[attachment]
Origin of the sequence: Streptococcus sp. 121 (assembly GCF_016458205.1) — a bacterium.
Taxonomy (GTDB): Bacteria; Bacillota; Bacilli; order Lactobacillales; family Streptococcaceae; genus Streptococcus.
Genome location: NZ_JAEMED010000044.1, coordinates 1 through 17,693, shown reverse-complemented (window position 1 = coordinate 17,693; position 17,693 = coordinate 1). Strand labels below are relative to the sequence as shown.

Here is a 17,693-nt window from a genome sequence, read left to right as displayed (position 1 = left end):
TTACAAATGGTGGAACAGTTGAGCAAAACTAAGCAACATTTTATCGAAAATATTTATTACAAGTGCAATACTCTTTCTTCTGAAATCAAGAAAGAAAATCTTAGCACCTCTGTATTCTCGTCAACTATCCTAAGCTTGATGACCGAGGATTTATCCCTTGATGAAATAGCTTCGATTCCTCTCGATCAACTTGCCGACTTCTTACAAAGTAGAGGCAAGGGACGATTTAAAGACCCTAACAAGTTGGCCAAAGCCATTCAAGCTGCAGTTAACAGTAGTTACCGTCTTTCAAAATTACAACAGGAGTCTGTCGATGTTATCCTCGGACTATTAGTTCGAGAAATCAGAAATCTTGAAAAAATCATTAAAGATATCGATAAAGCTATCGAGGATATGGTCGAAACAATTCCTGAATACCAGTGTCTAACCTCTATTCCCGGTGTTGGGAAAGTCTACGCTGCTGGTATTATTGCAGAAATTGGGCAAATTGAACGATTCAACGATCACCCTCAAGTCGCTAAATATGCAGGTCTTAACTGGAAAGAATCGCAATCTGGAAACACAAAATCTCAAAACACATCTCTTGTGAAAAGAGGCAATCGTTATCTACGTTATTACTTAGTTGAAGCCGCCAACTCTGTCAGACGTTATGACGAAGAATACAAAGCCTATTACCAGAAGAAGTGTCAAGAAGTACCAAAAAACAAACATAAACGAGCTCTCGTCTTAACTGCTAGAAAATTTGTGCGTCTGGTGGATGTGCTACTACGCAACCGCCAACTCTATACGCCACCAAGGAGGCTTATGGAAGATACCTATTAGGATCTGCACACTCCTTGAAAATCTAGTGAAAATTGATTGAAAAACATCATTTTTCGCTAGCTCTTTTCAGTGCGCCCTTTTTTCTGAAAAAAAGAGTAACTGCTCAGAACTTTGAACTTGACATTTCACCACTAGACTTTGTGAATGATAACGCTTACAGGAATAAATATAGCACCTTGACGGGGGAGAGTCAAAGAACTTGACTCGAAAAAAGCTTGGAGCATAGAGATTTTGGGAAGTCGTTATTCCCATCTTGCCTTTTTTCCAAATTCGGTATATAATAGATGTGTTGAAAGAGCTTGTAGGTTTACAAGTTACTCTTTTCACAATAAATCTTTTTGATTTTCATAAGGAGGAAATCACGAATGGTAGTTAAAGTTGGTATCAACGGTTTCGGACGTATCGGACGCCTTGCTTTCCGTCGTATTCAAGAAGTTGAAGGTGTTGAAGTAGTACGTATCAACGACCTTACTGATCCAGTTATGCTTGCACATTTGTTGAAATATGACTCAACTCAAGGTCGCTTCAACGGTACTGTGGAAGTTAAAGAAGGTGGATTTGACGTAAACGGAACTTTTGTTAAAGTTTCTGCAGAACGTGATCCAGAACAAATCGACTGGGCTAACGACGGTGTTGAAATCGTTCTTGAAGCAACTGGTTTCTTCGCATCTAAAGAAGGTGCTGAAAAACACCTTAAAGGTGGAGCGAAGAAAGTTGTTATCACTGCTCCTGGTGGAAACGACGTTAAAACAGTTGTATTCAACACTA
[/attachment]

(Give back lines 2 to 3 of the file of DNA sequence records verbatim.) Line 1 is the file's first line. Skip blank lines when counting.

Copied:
Taxonomy (GTDB): Bacteria; Bacillota; Bacilli; order Lactobacillales; family Streptococcaceae; genus Streptococcus.
Genome location: NZ_JAEMED010000044.1, coordinates 1 through 17,693, shown reverse-complemented (window position 1 = coordinate 17,693; position 17,693 = coordinate 1). Strand labels below are relative to the sequence as shown.